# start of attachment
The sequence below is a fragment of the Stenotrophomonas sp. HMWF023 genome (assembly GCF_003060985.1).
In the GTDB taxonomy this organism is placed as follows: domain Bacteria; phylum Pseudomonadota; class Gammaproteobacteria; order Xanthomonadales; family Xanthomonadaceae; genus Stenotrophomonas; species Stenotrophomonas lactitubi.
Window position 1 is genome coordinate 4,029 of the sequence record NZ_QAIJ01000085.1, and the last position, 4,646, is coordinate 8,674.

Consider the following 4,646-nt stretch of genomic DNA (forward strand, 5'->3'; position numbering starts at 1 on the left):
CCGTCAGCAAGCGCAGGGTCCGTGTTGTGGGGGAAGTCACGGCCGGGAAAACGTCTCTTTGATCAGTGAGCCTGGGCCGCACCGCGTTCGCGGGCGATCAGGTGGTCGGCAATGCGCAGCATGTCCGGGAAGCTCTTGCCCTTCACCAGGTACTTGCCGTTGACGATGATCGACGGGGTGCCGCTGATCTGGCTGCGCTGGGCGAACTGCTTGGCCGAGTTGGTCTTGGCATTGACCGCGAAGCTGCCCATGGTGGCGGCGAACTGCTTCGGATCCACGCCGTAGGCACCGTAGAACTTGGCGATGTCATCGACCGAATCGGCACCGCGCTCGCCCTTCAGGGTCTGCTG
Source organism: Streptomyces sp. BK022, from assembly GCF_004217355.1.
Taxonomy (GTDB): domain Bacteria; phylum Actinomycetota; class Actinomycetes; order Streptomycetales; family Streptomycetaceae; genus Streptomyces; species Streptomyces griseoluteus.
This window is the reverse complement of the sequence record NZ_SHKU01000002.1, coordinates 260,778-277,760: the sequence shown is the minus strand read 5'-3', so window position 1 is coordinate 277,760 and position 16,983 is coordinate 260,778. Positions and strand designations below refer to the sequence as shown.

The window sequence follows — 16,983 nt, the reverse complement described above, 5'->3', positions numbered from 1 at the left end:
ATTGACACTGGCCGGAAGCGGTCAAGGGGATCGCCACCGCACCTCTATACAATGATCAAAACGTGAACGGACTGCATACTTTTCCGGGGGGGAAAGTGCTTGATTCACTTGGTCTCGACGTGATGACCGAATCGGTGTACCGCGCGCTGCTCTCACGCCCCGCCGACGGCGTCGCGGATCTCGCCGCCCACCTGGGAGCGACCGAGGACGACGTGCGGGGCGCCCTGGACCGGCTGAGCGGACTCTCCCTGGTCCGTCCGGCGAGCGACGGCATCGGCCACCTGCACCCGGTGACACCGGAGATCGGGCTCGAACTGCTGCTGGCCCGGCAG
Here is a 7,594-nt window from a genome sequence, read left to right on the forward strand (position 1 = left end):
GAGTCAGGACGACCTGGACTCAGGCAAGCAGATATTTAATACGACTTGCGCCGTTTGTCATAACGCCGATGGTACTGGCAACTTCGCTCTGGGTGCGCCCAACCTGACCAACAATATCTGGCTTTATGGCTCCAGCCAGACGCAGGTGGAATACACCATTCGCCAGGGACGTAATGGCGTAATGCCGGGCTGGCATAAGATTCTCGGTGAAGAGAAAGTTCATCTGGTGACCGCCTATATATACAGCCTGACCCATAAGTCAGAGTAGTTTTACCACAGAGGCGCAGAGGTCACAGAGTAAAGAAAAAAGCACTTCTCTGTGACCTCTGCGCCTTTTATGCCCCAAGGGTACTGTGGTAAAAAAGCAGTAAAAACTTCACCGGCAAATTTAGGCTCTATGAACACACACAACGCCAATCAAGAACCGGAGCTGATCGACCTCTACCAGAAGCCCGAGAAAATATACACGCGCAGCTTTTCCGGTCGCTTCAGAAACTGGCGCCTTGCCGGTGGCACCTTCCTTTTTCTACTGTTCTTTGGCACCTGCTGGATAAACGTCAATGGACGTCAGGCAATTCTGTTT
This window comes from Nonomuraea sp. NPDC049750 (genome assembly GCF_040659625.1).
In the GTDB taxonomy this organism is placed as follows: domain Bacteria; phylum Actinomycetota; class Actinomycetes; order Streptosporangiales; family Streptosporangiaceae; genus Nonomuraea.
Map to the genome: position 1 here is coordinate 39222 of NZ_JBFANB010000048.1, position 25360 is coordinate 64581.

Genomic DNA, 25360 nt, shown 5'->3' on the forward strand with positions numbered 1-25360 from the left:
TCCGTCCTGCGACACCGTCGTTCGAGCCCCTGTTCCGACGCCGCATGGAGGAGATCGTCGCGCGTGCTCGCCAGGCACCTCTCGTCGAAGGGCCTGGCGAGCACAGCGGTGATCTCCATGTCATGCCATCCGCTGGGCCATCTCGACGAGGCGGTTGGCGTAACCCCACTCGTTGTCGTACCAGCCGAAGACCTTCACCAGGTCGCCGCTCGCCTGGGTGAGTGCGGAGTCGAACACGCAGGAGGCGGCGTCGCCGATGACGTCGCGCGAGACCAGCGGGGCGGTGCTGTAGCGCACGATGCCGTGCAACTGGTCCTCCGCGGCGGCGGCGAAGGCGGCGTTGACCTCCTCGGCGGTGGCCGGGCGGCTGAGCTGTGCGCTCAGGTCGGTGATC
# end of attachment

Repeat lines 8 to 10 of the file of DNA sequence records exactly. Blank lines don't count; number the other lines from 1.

This window is the reverse complement of the sequence record NZ_SHKU01000002.1, coordinates 260,778-277,760: the sequence shown is the minus strand read 5'-3', so window position 1 is coordinate 277,760 and position 16,983 is coordinate 260,778. Positions and strand designations below refer to the sequence as shown.

The window sequence follows — 16,983 nt, the reverse complement described above, 5'->3', positions numbered from 1 at the left end:
ATTGACACTGGCCGGAAGCGGTCAAGGGGATCGCCACCGCACCTCTATACAATGATCAAAACGTGAACGGACTGCATACTTTTCCGGGGGGGAAAGTGCTTGATTCACTTGGTCTCGACGTGATGACCGAATCGGTGTACCGCGCGCTGCTCTCACGCCCCGCCGACGGCGTCGCGGATCTCGCCGCCCACCTGGGAGCGACCGAGGACGACGTGCGGGGCGCCCTGGACCGGCTGAGCGGACTCTCCCTGGTCCGTCCGGCGAGCGACGGCATCGGCCACCTGCACCCGGTGACACCGGAGATCGGGCTCGAACTGCTGCTGGCCCGGCAG